- International debt issuance stalled in 2008 and has never recovered. To cope, central banks and governments created a massive flux of artificial liquidity that led to a feeble economic recovery.
- Asset valuations are not in line with the underlying real economy, which creates a risk for a market crash in the near future.
- Economic forecasts may be seriously biased at the moment.
It is well known that the recovery from the financial crisis of 2007 – 2008 has been nascent all over the world. Several attempted explanations for this slowdown have been provided, including declining aggregate demand, debt-overhang and productivity slowdown.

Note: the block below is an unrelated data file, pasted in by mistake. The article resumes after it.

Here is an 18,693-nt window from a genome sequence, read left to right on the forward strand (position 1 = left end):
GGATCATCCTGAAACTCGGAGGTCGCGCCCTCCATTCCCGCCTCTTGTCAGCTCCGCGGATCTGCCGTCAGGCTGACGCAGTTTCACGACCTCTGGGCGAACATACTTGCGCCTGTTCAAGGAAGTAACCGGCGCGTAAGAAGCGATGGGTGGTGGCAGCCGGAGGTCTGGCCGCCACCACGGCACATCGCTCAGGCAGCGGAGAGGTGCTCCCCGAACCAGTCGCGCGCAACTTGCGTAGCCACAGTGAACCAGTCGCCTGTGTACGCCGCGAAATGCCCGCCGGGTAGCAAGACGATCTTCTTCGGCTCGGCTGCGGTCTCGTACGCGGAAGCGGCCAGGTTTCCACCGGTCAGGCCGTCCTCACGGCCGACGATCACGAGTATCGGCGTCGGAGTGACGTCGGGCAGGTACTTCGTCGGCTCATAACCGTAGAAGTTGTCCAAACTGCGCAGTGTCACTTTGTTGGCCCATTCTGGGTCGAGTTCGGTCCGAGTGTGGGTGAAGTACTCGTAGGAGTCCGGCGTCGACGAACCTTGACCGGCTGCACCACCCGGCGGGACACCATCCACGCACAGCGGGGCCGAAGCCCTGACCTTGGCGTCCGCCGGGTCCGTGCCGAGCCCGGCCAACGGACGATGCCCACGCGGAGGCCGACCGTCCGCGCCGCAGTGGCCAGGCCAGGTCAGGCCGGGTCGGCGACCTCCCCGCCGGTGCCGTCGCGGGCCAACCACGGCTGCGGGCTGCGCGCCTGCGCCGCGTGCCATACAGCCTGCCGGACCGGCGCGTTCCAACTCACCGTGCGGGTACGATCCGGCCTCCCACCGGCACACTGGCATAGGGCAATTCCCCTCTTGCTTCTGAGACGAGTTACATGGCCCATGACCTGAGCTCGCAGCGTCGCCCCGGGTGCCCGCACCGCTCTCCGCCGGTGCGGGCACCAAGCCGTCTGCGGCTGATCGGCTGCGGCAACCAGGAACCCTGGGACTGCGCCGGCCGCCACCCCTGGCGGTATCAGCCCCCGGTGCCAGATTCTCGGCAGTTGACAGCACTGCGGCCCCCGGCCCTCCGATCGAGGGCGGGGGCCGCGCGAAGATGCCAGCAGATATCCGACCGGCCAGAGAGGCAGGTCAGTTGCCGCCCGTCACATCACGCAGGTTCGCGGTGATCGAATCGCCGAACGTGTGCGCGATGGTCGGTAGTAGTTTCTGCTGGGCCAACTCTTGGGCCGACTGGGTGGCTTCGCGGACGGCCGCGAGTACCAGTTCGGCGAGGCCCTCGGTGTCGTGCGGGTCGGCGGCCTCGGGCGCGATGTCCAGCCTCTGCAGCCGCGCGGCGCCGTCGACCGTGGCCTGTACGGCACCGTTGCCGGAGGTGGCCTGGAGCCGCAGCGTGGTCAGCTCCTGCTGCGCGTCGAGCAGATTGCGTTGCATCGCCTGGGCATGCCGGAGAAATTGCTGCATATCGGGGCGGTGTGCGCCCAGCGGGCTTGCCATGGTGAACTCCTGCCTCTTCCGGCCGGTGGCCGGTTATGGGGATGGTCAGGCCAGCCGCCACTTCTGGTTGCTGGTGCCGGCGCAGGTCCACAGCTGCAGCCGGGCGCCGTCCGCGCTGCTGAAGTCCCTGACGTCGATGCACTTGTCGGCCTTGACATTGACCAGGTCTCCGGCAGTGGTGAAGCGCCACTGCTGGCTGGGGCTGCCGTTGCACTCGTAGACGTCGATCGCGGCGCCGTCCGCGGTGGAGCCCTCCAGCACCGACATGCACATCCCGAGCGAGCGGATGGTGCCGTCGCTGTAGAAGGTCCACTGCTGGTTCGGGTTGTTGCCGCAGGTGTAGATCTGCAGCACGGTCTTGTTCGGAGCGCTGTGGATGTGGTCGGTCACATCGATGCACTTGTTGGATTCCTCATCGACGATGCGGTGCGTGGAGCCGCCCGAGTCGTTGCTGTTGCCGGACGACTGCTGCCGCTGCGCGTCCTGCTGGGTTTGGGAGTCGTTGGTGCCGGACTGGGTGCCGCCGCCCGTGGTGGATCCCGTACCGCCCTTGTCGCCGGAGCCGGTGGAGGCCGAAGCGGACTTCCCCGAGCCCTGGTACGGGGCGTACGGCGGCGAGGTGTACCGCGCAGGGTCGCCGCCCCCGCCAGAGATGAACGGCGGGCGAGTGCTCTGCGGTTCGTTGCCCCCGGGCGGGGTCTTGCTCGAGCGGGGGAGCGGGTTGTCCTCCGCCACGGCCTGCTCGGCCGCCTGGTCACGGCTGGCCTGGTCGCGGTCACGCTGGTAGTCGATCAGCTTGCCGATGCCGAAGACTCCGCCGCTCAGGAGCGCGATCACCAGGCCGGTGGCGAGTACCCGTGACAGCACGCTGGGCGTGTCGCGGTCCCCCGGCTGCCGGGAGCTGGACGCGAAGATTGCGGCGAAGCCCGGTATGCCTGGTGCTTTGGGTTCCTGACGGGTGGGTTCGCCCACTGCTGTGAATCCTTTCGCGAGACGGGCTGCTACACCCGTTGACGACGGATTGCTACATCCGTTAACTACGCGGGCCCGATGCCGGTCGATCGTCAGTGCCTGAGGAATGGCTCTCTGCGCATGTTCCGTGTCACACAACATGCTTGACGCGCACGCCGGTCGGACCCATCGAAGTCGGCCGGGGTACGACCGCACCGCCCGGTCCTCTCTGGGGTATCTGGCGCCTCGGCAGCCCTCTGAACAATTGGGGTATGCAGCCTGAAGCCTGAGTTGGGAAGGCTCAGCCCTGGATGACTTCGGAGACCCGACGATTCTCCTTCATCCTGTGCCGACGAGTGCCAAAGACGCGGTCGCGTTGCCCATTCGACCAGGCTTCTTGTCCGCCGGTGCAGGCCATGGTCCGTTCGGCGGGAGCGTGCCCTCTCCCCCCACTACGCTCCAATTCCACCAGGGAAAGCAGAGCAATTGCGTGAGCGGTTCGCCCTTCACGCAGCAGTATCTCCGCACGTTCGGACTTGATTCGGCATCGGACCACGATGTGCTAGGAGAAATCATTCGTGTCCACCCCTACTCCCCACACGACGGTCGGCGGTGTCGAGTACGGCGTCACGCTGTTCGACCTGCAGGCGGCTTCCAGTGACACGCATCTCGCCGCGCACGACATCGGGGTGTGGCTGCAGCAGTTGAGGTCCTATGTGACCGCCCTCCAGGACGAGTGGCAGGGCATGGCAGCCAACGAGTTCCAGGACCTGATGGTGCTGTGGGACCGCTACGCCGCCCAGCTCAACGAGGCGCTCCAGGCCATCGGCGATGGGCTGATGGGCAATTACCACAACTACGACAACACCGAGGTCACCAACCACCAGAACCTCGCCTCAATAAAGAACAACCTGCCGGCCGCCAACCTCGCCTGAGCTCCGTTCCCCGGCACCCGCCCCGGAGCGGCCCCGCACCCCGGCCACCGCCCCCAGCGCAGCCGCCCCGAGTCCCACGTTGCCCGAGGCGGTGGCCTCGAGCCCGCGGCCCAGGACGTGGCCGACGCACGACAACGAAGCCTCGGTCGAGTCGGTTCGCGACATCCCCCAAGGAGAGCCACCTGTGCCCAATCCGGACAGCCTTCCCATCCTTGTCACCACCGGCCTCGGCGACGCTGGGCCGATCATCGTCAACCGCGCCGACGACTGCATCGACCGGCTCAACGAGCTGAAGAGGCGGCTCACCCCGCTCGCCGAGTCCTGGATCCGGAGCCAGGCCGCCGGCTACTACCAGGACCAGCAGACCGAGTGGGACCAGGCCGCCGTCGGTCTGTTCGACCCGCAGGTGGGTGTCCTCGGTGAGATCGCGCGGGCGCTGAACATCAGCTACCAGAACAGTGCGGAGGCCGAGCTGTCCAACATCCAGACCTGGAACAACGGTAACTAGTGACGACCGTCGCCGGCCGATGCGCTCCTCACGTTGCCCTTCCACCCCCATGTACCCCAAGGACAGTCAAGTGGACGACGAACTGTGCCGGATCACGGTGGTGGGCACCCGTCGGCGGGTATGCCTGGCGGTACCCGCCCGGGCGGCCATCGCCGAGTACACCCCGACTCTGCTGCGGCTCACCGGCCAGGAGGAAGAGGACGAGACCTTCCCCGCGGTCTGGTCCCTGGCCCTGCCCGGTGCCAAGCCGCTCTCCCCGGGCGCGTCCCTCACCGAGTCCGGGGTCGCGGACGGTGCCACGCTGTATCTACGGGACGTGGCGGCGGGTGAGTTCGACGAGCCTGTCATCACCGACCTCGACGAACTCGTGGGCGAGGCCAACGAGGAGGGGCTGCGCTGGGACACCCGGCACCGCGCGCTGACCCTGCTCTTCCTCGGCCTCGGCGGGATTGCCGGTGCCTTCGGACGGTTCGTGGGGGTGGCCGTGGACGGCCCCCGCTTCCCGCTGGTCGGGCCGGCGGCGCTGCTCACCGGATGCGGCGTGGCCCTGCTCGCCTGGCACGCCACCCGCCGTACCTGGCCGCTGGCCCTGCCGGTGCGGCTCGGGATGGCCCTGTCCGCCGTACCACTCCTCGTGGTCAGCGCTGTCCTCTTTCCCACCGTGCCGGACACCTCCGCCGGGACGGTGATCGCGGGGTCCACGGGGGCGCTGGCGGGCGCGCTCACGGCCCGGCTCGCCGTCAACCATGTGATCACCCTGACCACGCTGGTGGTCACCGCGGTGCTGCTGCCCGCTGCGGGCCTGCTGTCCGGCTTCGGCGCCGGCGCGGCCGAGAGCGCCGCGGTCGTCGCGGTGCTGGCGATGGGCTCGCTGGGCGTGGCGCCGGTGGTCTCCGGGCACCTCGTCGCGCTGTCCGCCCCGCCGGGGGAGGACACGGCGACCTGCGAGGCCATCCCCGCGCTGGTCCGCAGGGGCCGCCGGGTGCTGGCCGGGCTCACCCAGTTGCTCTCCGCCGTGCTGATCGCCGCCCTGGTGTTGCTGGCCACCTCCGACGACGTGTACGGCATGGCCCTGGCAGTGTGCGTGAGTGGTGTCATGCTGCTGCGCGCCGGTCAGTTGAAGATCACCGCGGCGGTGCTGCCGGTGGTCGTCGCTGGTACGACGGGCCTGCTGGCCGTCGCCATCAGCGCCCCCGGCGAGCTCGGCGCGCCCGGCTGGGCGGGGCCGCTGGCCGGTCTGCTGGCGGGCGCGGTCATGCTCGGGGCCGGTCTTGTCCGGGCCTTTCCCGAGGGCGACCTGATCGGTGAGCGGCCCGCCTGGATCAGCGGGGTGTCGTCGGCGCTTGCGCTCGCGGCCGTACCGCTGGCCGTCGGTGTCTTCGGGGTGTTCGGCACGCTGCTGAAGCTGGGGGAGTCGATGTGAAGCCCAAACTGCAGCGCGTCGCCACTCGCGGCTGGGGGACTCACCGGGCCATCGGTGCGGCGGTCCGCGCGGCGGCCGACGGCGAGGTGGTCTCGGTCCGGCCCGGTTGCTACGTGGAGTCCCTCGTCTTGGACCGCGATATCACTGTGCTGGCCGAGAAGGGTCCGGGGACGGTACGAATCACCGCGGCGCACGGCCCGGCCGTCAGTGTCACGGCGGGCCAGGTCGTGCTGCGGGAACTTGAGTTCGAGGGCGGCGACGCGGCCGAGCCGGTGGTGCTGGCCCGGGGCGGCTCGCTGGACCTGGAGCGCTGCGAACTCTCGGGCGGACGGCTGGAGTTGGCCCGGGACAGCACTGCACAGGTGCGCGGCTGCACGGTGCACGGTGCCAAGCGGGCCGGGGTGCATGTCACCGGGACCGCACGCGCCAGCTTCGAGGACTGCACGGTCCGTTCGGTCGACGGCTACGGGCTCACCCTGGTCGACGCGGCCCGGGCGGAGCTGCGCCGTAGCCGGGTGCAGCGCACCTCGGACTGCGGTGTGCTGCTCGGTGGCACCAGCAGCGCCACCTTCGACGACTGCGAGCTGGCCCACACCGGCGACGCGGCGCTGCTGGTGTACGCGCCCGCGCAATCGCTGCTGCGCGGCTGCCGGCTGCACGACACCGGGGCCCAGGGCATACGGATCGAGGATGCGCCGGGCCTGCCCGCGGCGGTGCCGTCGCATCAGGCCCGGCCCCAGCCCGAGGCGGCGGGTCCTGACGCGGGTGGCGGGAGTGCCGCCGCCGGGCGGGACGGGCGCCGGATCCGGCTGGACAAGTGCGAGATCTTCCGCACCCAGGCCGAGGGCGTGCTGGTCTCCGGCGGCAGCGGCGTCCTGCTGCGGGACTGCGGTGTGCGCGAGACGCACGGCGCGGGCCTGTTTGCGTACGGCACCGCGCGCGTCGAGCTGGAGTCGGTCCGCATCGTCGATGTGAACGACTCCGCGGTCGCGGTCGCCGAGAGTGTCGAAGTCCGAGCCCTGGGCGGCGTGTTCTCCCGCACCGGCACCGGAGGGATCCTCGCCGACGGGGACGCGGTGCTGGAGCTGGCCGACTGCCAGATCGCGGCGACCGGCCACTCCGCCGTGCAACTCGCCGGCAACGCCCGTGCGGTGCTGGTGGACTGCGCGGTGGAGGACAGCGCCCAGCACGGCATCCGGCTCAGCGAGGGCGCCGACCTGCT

Our analysis yields a more detailed outcome: The crisis of 2007 – 2008 reversed the trend of financial globalization, which has undermined global growth. The pull-back in financial globalization has been masked by central bank-induced liquidity and continuous stimulus from governments which have created an artificial recovery and pushed different asset valuations to unsustainable levels.
This implies that we live in a “central bankers’ bubble”. This is something we have been warning earlier (see, e.g., Q-review 1/2016). In this report, we will show why the central bankers’ bubble is such a big problem for the global economy.
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